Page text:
PATTY RED PANTS
nytheatre.com review by Matt Freeman
"Little Red Riding Hood" as a Freudian sexual awakening is not a
new concept. Patty Red Pants proves to be provocative and
entertaining despite treading these well-charted waters. This
production has just what you’re looking for at FringeNYC: youth,
ambition and invention.
August 15, 2002
Using Red Riding Hood as a backdrop, playwright Trista Baldwin treats us to the friendship of Patty Red Pants and Becky Bloom. Budding teens, they navigate an adolescent dreamscape, danger at every turn. "Wolves" abound: Denny’s waiters, aggressive stepfathers and young boyfriends all take on the same ominous shape. Pervading even the most trivial conversation is the murder of "Lisa Michelle," a babysitter who wandered too far into the nearby woods alone.
Director Tania I. Kirkman’s expertise is evident here as Trista Baldwin’s dense script could have been incomprehensible in lesser hands. The production never lets up, taking us to familiar places even as we are disoriented by the ever shifting narrative. It’s dizzying, but well under control. In aid of Kirkman’s vision is a well realized design, especially the variations of "wolf" costuming and the lighting of the "forest."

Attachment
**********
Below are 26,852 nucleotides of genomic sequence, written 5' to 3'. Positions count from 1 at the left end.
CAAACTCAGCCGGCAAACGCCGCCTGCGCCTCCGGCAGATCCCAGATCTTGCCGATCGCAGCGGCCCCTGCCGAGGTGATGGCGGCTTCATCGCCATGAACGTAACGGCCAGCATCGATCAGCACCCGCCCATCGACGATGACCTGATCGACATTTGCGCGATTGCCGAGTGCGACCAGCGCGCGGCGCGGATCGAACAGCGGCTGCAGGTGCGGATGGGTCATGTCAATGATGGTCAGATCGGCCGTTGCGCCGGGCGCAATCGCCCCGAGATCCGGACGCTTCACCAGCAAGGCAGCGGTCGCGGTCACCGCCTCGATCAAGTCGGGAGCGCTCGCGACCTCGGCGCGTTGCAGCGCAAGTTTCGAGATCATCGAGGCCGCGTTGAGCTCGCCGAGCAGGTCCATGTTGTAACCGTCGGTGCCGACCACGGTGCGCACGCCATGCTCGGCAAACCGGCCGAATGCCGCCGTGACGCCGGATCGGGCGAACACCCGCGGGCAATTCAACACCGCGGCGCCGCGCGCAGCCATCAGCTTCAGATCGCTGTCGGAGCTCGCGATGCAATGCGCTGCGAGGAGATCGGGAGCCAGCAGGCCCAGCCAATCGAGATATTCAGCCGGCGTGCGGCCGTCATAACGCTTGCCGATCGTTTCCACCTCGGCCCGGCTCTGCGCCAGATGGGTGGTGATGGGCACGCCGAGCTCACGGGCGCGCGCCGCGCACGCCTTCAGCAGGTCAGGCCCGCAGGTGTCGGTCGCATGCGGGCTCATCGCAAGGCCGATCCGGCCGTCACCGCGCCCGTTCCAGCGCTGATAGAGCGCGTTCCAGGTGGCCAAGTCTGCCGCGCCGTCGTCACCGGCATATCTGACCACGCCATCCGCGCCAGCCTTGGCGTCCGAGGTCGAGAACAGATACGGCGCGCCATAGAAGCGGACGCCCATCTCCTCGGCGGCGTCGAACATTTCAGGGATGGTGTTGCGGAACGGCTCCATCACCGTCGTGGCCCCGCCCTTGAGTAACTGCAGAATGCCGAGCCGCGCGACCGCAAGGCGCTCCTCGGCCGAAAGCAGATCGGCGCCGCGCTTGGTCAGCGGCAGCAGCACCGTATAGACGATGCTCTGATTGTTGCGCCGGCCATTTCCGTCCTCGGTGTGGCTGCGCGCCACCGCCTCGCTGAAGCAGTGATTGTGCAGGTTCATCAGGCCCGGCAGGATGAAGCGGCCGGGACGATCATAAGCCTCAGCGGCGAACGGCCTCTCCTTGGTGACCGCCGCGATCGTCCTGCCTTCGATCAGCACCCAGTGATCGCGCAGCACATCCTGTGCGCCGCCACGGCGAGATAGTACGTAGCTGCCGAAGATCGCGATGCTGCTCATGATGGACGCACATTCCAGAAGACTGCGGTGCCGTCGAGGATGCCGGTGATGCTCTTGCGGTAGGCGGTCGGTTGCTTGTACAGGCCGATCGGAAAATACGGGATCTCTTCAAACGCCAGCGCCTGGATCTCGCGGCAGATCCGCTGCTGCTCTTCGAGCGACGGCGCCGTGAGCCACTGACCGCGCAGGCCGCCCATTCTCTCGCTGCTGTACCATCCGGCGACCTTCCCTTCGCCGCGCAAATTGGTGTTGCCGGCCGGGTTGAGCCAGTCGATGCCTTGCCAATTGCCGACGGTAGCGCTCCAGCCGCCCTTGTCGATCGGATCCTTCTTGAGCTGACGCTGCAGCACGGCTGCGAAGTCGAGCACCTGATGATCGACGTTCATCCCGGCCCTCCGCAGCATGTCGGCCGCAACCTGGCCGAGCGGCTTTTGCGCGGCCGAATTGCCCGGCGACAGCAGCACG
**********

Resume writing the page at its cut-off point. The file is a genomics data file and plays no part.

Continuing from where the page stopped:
The three actors are wonderful. Susan O’Connor is fantastic as Patty; awkwardly graceful and wonderfully funny. The audience adored her. Romy Nordlinger is a tiny powerhouse, infusing Becky Bloom with such dignity that even her self-doubt seems empowered. Chris Libby, saddled with some of the script’s most thankless material, wins the audience with an inherent sweetness. He performs the parade of desperate seducers with a constant wink. He, too, is in on the joke.
The scripts soars and crashes; not everything works. It was alienating that every male presented was a wolf in disguise. Still, the male here is never the point...he is the fearsome "other." Baldwin moves from the poetic to the mundane skillfully, but doesn’t seem completely in command of the material. In the end, little is resolved, only to be blamed on faulty memory. I felt ready for more. Patty Red Pants is a wonderful journey that deserves a sharper ending.